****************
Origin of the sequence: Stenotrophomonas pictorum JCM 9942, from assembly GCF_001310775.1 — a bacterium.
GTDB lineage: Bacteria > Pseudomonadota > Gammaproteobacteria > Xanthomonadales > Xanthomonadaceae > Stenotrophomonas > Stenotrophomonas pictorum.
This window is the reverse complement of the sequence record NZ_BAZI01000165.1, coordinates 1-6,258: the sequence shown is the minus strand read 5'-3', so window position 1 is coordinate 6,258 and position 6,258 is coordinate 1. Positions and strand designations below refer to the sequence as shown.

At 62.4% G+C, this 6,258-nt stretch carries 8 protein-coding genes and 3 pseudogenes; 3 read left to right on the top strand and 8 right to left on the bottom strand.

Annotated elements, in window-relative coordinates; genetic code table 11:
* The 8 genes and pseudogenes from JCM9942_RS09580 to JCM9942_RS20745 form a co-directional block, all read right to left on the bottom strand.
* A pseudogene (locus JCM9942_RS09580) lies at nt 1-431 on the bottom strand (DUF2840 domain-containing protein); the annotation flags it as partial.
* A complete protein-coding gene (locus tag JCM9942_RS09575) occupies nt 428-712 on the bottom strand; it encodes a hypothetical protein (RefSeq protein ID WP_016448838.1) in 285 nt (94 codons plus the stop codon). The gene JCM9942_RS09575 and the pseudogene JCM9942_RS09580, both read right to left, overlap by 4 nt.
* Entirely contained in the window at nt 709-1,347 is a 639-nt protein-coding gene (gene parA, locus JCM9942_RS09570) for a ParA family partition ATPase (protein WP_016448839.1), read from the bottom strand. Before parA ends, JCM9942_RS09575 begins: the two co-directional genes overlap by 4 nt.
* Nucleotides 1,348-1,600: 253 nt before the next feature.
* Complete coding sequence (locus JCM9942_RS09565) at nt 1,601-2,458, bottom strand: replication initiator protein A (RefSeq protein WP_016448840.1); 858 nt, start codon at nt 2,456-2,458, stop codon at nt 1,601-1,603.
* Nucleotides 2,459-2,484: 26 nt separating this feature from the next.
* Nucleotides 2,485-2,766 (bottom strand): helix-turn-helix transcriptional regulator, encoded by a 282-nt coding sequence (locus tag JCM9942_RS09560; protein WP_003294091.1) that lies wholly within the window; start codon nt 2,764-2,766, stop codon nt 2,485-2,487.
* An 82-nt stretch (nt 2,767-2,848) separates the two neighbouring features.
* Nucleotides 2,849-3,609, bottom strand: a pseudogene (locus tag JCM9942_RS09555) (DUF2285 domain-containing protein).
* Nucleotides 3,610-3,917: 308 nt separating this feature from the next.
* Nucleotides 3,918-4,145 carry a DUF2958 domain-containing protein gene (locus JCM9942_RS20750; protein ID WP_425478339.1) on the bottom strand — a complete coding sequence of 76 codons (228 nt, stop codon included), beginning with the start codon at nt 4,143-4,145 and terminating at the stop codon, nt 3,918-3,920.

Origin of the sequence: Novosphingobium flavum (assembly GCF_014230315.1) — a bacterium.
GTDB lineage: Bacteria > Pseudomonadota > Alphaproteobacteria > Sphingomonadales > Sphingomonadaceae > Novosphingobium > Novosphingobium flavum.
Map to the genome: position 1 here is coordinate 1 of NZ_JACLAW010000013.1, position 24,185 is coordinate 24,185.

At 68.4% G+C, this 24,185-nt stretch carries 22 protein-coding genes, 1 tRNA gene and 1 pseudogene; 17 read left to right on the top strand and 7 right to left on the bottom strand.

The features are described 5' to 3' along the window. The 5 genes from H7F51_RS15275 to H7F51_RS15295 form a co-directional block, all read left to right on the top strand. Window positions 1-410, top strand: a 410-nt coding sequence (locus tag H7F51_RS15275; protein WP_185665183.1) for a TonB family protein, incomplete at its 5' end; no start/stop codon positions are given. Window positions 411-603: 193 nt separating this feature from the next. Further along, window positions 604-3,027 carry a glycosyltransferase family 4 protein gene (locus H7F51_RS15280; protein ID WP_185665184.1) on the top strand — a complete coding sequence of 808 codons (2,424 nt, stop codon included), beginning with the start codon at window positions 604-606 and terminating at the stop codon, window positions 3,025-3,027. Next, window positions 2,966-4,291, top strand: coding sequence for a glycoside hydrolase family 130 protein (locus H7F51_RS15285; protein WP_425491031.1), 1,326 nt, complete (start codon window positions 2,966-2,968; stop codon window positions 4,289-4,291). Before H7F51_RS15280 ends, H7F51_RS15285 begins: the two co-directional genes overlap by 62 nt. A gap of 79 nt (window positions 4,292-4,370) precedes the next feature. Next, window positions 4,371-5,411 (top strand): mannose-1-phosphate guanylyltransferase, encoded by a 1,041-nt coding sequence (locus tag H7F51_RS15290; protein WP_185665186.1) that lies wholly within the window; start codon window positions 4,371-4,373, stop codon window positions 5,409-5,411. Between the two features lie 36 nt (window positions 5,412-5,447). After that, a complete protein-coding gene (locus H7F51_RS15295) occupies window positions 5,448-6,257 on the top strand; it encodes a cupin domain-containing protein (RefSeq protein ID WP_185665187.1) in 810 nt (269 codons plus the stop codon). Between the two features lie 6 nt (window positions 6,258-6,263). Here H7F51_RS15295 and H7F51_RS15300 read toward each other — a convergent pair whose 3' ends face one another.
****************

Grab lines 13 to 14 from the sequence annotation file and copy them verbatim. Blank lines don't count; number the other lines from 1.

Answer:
* Nucleotides 2,485-2,766 (bottom strand): helix-turn-helix transcriptional regulator, encoded by a 282-nt coding sequence (locus tag JCM9942_RS09560; protein WP_003294091.1) that lies wholly within the window; start codon nt 2,764-2,766, stop codon nt 2,485-2,487.
* An 82-nt stretch (nt 2,767-2,848) separates the two neighbouring features.